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'couldn't deal with it' Teen (17) says racist bullying forced her to drop out of school

Róisín Hurley (17) grew up in the Clonakilty area of West Cork, having been adopted from China alongside her sister when she was one year old.


Róisín Hurley

Róisín Hurley

Róisín Hurley

A teenager who was adopted from China as a baby had to leave an Irish school due to the amount of racism she was experiencing from her peers.

Róisín Hurley (17) grew up in the Clonakilty area of West Cork, having been adopted from China alongside her sister when she was one year old.

She said that while her life in primary school was happy, things began to take a turn for the worse in secondary school.

“I thought I was like everybody else,” she said. “And then once I got to secondary school, for the first half of the year in first year, it was going so smoothly. I didn’t think anything of it until some of my so-called ‘friends’ started pointing out stuff to me.

“Saying: ‘Oh your eyes look weird’, ‘Did you get hit in the face by a frying pan?’ And then that’s when I started to realise that I wasn’t the same as everybody else. And the comments kept going on, and on, and on. And I went through that for four years.”

After fourth year, Róisín decided to move to a different school before beginning fifth year, hoping it would provide a new start.

“Then the comments started rolling in again. And I said I just couldn’t deal with it, after five years I just couldn’t. So that’s when I decided to leave,” she said.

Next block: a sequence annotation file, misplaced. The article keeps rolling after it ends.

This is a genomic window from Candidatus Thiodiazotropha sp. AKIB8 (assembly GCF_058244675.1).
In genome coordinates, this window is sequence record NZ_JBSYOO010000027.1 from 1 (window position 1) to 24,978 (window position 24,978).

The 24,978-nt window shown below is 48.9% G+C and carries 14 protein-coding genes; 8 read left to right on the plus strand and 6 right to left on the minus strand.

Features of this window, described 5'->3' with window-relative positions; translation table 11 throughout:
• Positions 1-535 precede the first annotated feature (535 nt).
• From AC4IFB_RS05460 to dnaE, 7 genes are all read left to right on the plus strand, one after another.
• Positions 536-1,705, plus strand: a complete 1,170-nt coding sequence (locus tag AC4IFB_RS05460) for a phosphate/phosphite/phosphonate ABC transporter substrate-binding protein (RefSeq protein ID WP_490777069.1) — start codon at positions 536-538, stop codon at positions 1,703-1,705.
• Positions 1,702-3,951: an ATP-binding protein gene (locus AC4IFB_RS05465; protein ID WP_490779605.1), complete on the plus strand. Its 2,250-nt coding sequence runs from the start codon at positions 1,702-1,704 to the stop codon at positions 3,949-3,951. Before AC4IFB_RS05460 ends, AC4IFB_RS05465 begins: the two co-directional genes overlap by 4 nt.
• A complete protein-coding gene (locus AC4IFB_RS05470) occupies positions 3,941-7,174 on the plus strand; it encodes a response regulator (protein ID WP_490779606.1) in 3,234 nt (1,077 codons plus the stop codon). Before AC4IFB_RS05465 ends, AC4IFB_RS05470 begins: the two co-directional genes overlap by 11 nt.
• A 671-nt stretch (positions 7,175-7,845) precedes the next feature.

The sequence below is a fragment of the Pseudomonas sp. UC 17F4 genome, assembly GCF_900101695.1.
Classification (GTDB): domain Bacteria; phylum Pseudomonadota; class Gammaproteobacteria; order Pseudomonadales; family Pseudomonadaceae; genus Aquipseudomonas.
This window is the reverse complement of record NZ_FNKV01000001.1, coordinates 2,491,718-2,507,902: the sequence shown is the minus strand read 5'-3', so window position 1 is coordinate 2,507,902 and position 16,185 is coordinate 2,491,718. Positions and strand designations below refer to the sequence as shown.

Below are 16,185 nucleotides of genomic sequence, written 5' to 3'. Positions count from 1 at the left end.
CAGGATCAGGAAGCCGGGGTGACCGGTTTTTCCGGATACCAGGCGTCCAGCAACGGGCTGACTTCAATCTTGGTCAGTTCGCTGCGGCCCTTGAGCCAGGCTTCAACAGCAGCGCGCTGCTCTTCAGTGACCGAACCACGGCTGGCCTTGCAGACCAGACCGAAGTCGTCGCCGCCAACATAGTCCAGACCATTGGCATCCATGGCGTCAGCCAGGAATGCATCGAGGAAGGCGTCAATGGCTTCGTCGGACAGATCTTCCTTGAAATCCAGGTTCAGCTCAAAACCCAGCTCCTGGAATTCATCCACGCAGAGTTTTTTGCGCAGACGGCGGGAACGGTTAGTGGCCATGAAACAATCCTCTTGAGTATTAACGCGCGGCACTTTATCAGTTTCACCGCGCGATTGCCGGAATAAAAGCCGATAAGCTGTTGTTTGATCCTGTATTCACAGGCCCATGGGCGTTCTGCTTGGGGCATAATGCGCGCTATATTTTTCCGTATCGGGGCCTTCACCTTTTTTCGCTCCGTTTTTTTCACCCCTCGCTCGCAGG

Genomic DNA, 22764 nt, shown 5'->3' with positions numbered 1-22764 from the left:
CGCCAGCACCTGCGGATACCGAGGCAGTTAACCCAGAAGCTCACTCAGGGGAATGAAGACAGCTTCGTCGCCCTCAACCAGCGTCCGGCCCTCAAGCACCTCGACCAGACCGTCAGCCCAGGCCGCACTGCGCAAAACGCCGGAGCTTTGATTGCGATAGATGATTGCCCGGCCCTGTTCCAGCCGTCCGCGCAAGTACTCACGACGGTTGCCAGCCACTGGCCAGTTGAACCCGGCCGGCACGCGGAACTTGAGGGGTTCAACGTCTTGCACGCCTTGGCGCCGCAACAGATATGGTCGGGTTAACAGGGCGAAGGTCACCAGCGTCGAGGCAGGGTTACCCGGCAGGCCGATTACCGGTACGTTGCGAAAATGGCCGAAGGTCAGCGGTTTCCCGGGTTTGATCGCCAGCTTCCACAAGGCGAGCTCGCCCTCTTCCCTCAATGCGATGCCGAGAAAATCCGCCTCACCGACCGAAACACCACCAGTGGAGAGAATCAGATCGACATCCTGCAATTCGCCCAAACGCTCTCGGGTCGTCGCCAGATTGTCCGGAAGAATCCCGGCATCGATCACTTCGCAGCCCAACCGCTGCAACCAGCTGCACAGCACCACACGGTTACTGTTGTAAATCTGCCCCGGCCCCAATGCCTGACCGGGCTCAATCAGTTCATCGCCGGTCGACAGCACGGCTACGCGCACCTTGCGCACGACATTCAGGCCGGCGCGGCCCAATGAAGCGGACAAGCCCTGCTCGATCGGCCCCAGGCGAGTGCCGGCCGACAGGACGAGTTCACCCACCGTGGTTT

Before that, her mother, Denise Hurley, had discussed the racial abuse with her first school.

“My mam came into the school and she complained, but really they did nothing,” she said.

“One day, this girl was saying all these nasty things to me, so I just said back to her a nasty thing. And then once the whole thing got brought up, the teacher called both me and the girl out and she just made us apologise to each other and that was that.

“There was nothing really taken any further than that. There was no discipline at all. Because I just feel like the thing is being swept under the rug, like no one really talks about it.”

Her mother said that it was very difficult to see her daughter receive such hurtful remarks.

“It’s dreadful that she had to leave school,” she said. “It’s fine for me to say: ‘Oh take no notice’ – but I’m white. She is living through it. That’s the difficult part.

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“I can’t believe in a modern-day Ireland that this is still going on.”

Róisín added: “My mam couldn’t comprehend that people would say those things right to your face. She was so angry about it. She wanted to get rid of them, get them expelled and all this. But I just told her to be realistic, that’s not going to happen. All they’re going to say is: ‘Don’t do that again’.”

After receiving more racial abuse at her second school, it was Denise who suggested that Róisín should drop out. Róisín left school in November 2019.

“At first I felt regret, and I felt very lonely, because nobody texted me after, saying: ‘Where did you go? Are you OK?’,” she said. “Nobody messaged me at all. So I felt lonely and I also felt regret. Like I shouldn’t have left, but then I also felt I couldn’t go back either.”

Thankfully, things have turned around for Róisín since then. In October 2020 she set up a jewellery business called Draíocht. After learning about metal stamping, Róisín set up her business and has now sold more than 850 products, having shipped her creations around the world.

“She’s doing very well in her business, and I’ve backed her all the way, and I couldn’t be prouder of her,” Denise said.

In terms of the future, Róisín said: “I’m getting a custom shed to put all of my workshop into, because right now I’m working out of my bedroom and everything is looking like a factory.

“So it’s coming in the next few weeks. But I do want to make this into a full-time job.”

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Irish Independent